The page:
It appears God is excelling me in ways in which I cannot explain. When reading my review, I’m encouraged to excel and do more. What’s interesting is that my review speaks of how well I could do the things being requested as if I have already accomplished the task. If it were not for God himself, I would translate this to a worldly word ‘lie’ but instead I speak of it at a vision of where I will be. The manager that God is allowing me to work with, is on a journey as I am transitioned. God is allowing me to Lord to speak life over people not of where they are but the potential within. Continuous improvement can be measured various ways depending on perspective ( Lieske & Dodd 2014).

How it all applies

There are eight (8) steps that can be used as guidance through the change (Starbird & Cavanagh, 2011). This manager has applied principles that ensure, when by faith steps are taken, that moving forward will be accomplished. Like royalty during coronation, they have to accept the change before the next move may occur. Their steps are predestined and ordered but they still must accept. When the habit is to follow the heart, it is clear the matters of the mind come from the heart and worked through the hands ( Googer, 2017). One’s beliefs and theories become habit forming ( Blanchard, Hodges, & Hendry, 2016). The transformational journey does not end until the earthly life is over.

Second (2nd) Kings 2 reminds us of the request from Elisha. He wanted a double portion from his role model. Elijah had already planned to bless Elisha and the change was to increase what would be delivered. He shared for Elisha how to be positioned. Elisha had self discipline and as a result he was anointed with the double portion left behind (Cardwell, 2015) . When Elijah departed the implementation of change was delivered and the transformational new life began.

While Jesus was on the cross, he could have said ‘no more’. He was close to the transformation of a new life. The change was from life to death but the transformation did not end there. He was risen from the dead to live the new life back in heaven and we, the believer, was left with one greater than all left in the World. This gave those to come after the resurrection to start their transformational journey. Everyone has a choice. In Mark, Corinthians and Romans; we are reminded of his transformation which opened the door for anyone’s transformation journey that decided to receive it.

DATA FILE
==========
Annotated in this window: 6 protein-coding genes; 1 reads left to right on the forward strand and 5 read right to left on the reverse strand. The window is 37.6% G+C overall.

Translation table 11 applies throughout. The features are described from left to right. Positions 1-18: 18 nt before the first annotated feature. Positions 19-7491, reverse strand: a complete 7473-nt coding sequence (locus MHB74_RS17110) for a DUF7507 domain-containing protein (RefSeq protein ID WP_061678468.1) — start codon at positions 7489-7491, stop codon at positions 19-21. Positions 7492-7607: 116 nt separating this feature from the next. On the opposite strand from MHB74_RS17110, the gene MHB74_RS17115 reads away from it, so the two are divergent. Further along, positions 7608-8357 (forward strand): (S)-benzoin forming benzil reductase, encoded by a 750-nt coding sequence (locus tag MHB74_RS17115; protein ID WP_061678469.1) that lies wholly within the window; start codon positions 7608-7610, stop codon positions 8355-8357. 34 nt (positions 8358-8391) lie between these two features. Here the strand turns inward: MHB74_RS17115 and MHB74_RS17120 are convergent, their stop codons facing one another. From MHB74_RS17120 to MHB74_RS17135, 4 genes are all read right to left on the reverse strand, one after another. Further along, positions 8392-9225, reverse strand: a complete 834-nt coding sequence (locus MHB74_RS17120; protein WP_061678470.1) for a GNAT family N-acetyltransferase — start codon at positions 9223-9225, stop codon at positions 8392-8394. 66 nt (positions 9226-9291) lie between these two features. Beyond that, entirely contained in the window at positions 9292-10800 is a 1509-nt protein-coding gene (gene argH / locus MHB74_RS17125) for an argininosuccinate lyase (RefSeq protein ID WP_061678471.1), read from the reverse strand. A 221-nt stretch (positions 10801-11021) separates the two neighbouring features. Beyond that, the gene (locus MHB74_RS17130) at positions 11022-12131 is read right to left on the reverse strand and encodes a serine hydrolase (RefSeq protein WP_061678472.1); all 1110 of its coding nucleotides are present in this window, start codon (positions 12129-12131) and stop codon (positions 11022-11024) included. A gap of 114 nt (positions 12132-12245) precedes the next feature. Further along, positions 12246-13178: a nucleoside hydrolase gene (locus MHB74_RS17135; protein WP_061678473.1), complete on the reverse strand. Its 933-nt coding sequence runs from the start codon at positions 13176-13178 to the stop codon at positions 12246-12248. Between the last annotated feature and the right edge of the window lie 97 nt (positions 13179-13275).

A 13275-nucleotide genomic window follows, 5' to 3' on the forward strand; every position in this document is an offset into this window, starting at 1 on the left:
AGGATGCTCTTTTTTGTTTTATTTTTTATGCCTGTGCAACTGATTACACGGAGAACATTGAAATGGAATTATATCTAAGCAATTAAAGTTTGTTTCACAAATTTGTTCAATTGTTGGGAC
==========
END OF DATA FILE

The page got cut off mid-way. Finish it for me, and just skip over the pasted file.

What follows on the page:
Jesus, Elijah, Elisha and my manager; all are examples of leadership. They utilized tools which are now referenced as the eight (8) steps and four (4) Hs. Their leadership is a constant reminder that we all need encouragement. Judgment is for the wilderness, my duty is to encourage as the Word encourages me.



Blanchard K,, Hodges, P. & Hendry, P. (2016). Lead Like Jesus Revisted. Nashville, TN: W Publishing, and imprint of Thomas Nelson.

Cardwell, J. (2015). DISCIPLINED LEADERSHIP. Credit Union Magazine, 81(5), 32-35. Retrieved from

Googer, H. (2017). Lead like jesus revisited: Lessons from the greatest leadership role model of all time. Christian Education Journal, 14(2), 487-490. Retrieved from

Lieske, Sandy, MS-ECE,M.S.-M.O.T., P.E.M., & Dodd, Bret,M.S.-E.E., M.B.A. (2014).          ENABLINGDRAMATICALLY IMPROVED QUALITY AND EMPLOYEE SATISFACTION THROUGH THE APPLICATION OF LEAN PRINCIPLES. Paper presented at the 1-10. Retrieved    from

Starbird, D. & Caanagh, R. R. (2011). Building engaged team performance: Align your processes and people to achieve game-changing business results. McGraw-Hill.